3 Ideas To Make College (Mostly) Free
Career College Central summary:
Oregon wants 80 percent of its adults to hold a college degree or postsecondary certificate by 2025. To meet that goal, lawmakers are focused on making college more affordable—whether that means increasing funding after years of budget cuts or rethinking tuition payments altogether. Here are three ideas kicking around the state Legislature that would make college free, or much cheaper, for Oregon's increasingly diverse student population.
1) "PAY IT FORWARD" — One proposal would allow students to attend public two- and four-year colleges at no upfront cost—so long as they committed upfront to pay their alma mater or the state a fixed portion of their post-graduation salaries. Under the plan's initial outline, the typical four-year student would pay about 3 percent of her annual income to her alma mater for 20 to 25 years.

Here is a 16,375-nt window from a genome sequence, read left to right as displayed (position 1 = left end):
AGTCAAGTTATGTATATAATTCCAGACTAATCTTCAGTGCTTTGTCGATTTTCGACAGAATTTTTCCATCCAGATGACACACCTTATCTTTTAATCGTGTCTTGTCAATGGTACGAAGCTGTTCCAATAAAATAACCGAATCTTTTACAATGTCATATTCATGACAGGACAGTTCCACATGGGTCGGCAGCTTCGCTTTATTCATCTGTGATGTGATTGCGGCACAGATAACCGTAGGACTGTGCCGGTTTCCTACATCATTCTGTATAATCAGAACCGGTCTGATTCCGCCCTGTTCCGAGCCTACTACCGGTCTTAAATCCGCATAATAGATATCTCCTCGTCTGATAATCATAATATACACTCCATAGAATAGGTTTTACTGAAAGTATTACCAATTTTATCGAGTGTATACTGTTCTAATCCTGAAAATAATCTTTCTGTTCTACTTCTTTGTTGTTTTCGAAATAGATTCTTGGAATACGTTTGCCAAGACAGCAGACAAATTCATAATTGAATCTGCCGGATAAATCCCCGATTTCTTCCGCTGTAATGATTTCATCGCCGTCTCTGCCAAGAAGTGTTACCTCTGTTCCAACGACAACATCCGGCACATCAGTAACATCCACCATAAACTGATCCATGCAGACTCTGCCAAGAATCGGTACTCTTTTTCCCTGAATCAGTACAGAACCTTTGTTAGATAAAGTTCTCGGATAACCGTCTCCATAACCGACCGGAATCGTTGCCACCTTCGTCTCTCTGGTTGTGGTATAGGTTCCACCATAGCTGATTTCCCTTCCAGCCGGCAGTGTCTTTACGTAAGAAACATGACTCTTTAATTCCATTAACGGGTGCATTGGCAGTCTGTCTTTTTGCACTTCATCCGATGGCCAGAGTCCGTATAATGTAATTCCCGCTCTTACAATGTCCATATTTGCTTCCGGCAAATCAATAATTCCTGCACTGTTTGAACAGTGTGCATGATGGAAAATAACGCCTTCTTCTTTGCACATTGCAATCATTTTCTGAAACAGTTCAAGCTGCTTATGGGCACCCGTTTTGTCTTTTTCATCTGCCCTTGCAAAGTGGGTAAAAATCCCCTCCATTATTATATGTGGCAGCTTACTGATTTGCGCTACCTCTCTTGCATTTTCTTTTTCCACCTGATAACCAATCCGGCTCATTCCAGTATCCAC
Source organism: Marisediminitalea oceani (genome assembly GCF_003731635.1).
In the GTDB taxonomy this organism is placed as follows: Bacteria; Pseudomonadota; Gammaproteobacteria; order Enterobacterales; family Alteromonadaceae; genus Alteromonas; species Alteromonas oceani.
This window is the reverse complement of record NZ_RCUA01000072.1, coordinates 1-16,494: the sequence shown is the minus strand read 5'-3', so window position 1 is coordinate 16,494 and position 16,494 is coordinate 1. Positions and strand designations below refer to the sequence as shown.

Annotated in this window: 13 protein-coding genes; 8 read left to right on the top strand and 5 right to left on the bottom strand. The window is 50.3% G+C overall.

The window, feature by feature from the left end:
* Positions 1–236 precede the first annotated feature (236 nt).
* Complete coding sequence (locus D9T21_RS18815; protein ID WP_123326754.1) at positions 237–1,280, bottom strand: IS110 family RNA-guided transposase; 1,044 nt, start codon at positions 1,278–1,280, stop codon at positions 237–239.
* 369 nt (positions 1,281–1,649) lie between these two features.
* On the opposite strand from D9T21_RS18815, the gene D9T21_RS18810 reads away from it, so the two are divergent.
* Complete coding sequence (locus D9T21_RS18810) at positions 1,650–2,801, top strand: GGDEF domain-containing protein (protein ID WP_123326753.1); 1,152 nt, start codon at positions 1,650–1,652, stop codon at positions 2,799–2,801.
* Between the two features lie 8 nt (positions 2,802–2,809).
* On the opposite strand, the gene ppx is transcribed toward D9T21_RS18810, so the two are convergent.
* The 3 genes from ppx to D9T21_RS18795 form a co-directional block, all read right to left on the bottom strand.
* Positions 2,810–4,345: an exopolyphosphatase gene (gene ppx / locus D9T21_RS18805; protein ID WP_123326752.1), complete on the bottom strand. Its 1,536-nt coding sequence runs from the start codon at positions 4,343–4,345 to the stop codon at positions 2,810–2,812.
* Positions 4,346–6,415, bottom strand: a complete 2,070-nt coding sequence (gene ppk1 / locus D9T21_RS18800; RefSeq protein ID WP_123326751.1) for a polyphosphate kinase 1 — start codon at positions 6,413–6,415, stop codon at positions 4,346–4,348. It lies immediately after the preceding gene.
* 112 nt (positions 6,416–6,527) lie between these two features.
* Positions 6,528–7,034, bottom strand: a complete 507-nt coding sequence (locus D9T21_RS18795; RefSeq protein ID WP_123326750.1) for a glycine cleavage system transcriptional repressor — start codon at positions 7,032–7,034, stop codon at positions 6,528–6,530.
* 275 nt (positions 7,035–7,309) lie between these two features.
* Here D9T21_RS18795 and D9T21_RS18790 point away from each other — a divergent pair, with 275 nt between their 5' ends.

2) FREE COMMUNITY COLLEGE — State Sen. Mark Hass has proposed that Oregon should pay for all qualified students to attend community college for two years. Students seeking an associate's degree, those pursuing an industry credential, and students wanting to earn credits before transferring to a four-year university would benefit. Hass argues that although the proposal could cost about $250 million per year, paying for education that prepares students for better jobs will save the state money over the long run.
3) REQUIRING ALL STUDENTS TO EARN COLLEGE CREDITS — Last spring, lawmakers considered requiring all high school students to earn about nine college credits before graduation but balked at the $1 billion such a requirement would cost. A committee is looking into other ways of expanding opportunities for teens to earn credits while in high school, and it will report back to the Legislature in October 2014.
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